In biomedicine, initiatives subsumed under the heading of “citizen science” are highly diverse, ranging from projects run by academic institutions, private companies, patient associations, or individual citizens. They generally involve “lay people” collecting or analysing large and diverse datasets. Some initiatives are designed to obtain data about the user, or to encourage volunteers to produce data. This development coincides with increasing attention to participatory processes and “patient empowerment” in medicine more broadly, without which – as policy makers explicitly state – healthcare systems will not be sustainable.
Despite the great variety in the meanings and uses of citizen science, one thing is clear: It is not without precedents. So-called “amateurs” have long made substantive contributions the creation of scientific and medical knowledge. What, then, explains the large amount of attention that citizen science, as a concept and as a phenomenon, has received since the end of the 20th century?
This one-day conference, which is organised by three different projects concerned with citizen science in Exeter (S. Leonelli), Geneva (B. Strasser), Kiel (A. Buyx), and London (B. Prainsack), will take a critical look at the role of citizen science in biomedical research in the 21st century. These projects are grounded in the sociology, history, ethics, and philosophy of science and medicine, and our aim is to facilitate a discussion that is at once historically, theoretically and empirically informed. We aim in particular to address the following questions:
– What are the differences between “lay” participation in scientific knowledge production in different historical eras?
– What are the discipline-specific differences, if any?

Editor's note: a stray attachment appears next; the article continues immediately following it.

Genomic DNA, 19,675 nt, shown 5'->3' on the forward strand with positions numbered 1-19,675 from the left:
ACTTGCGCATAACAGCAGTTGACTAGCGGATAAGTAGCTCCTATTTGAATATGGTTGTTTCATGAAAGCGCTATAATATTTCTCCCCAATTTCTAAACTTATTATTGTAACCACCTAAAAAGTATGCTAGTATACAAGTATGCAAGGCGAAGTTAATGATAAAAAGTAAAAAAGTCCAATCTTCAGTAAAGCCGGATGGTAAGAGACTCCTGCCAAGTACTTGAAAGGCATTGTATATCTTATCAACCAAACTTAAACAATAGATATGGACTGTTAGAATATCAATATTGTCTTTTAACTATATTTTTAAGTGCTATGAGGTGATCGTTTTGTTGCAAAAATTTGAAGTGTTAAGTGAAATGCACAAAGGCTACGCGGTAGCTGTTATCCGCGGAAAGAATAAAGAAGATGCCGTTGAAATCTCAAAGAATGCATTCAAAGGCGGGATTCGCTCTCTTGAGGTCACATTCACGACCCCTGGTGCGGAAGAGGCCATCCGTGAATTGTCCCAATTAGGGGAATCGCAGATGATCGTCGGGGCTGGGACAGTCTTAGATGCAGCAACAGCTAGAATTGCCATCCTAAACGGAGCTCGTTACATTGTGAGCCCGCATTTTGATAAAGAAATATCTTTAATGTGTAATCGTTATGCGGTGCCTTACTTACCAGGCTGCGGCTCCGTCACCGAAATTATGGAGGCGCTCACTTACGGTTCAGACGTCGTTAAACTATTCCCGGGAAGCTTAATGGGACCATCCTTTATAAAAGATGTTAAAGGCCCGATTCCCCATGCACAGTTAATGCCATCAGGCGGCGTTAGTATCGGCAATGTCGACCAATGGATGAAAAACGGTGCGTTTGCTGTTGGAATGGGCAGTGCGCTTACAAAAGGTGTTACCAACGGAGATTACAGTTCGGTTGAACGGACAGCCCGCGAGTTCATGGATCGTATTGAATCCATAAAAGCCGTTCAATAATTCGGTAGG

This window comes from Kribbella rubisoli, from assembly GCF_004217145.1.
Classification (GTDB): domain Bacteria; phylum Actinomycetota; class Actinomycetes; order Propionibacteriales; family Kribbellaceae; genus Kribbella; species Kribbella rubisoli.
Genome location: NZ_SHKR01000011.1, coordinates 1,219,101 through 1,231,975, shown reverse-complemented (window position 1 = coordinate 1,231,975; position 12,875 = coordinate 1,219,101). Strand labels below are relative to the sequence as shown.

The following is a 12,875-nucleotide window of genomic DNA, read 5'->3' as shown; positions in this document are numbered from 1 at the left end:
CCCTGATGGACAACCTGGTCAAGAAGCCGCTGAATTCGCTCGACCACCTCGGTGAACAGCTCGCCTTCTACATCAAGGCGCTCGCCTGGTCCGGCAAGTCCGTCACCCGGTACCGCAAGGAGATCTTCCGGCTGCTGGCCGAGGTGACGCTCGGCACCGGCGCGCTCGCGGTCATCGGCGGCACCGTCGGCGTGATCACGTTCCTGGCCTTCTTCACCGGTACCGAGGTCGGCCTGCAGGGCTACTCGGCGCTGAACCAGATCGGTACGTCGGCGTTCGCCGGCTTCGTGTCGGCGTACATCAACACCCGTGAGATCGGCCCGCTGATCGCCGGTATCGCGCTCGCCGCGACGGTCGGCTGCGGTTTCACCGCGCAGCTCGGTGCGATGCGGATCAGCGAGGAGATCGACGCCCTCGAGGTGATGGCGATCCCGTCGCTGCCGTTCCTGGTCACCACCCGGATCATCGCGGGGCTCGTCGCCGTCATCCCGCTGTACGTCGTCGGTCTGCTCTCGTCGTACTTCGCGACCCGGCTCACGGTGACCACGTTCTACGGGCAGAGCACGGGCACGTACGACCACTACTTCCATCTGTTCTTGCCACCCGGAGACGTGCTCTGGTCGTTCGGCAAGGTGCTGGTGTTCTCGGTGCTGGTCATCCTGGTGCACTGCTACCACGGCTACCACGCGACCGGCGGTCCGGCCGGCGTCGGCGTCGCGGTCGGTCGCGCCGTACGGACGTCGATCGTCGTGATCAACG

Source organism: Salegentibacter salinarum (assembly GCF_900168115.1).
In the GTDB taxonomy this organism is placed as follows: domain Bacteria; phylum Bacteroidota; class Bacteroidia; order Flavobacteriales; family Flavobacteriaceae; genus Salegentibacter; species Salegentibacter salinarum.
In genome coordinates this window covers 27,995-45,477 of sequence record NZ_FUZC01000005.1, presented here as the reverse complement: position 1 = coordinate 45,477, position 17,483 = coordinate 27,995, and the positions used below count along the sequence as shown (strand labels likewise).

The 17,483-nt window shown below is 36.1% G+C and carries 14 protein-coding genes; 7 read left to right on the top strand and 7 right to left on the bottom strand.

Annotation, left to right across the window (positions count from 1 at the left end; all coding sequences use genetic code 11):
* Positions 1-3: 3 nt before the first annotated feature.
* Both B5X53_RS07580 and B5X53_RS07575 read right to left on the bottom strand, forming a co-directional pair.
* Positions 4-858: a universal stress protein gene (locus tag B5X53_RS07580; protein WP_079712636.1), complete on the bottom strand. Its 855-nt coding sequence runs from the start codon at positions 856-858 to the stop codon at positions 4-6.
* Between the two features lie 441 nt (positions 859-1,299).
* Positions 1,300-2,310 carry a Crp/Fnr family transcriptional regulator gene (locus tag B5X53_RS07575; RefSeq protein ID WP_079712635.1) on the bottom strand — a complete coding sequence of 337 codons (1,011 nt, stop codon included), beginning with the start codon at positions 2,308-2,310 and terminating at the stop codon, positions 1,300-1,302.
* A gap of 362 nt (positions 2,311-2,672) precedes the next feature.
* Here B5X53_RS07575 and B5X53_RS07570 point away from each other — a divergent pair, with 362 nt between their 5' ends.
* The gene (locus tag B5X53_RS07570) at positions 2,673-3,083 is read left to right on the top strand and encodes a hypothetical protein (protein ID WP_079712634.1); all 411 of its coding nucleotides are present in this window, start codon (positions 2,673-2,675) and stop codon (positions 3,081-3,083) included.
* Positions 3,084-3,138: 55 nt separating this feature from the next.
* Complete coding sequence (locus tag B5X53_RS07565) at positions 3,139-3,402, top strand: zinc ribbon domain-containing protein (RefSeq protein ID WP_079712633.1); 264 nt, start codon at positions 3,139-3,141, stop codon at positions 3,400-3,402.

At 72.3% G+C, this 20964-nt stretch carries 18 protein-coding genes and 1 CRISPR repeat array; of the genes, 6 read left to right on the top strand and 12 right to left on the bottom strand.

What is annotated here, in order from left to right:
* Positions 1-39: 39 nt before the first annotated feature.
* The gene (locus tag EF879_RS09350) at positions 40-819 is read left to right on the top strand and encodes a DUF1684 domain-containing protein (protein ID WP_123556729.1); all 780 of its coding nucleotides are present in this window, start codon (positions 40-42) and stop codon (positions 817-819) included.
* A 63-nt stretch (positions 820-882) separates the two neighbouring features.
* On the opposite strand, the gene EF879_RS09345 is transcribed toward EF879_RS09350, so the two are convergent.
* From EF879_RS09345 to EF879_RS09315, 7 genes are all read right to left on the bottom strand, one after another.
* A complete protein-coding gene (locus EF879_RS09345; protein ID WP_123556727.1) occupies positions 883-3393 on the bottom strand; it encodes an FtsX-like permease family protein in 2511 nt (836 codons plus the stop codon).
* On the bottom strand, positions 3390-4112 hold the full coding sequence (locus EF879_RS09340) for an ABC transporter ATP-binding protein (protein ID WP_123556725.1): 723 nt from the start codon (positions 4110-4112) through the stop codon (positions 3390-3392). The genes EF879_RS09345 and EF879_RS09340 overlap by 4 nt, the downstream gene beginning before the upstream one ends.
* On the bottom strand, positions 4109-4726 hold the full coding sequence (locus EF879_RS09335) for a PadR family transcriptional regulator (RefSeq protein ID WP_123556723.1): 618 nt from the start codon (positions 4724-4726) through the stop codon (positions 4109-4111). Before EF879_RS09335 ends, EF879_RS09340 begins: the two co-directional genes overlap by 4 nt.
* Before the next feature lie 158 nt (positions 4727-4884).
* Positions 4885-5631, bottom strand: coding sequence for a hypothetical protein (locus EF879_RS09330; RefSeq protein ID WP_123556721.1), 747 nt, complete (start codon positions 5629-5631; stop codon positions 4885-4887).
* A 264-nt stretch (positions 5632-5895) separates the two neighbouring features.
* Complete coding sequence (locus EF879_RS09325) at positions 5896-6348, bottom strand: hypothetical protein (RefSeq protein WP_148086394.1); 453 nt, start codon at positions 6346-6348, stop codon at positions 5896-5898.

– What social, political, and economic factors have facilitated or hindered citizen science at the programmatic, political, and/or empirical levels?
– What forms do practices of participation take in different citizen science projects?
– How are they dependent on political and economic factors?
– What is the understanding of citizenship that is implicitly or explicitly evoked within such projects, and how does this vary geographically and historically?
– To what extent do participatory approaches alter the conceptions of biomedicine as a science (e.g. on the epistemological level) for both, involved experts and participants?
– Are citizen science projects that assume that people’s contributions should be motivated by altruism alone elitist?
Do contemporary citizen science projects run the risk of increasing the visibility and power of privileged populations, while cementing the role of people in low-income countries and contexts as passive data contributors?
If you would like to participate in this discussion, please send your abstract of up to 500 words to firstname.lastname@example.org by 15 July 2016 at the latest. We welcome both empirically and conceptually focused contributions. Applicants will be notified whether or not their abstract has been accepted for oral presentation by 1 September 2016. We are delighted to say that Professor Barbara J. Evans at the University of Houston Law Center will provide the keynote address.